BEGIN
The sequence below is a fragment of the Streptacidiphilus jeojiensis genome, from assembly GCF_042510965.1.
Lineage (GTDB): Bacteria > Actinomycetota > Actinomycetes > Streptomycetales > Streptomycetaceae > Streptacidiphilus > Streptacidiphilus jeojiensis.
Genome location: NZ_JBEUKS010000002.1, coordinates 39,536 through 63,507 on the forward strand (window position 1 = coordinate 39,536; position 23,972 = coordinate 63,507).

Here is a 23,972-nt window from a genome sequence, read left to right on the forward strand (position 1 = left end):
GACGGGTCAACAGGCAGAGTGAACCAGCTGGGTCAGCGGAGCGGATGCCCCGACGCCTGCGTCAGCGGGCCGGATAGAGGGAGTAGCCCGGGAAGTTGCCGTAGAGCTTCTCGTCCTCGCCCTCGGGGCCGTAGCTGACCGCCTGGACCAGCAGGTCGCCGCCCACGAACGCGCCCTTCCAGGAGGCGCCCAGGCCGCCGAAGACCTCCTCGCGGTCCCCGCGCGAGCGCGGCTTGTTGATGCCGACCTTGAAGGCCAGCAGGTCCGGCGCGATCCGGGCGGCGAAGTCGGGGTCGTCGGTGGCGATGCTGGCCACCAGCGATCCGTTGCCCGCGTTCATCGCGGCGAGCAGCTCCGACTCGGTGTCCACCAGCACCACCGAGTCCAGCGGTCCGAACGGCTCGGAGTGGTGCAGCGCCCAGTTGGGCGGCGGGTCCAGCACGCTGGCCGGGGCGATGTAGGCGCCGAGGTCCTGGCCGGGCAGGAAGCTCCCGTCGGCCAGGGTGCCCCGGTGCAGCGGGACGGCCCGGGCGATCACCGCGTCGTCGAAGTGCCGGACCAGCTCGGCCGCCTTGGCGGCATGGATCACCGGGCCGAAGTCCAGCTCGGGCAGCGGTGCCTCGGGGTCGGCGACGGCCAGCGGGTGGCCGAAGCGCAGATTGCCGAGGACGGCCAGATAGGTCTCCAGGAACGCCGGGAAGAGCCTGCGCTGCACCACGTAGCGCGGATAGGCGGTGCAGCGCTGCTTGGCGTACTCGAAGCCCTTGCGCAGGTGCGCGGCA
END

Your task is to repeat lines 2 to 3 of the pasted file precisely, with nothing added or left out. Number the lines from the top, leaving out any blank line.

Lineage (GTDB): Bacteria > Actinomycetota > Actinomycetes > Streptomycetales > Streptomycetaceae > Streptacidiphilus > Streptacidiphilus jeojiensis.
Genome location: NZ_JBEUKS010000002.1, coordinates 39,536 through 63,507 on the forward strand (window position 1 = coordinate 39,536; position 23,972 = coordinate 63,507).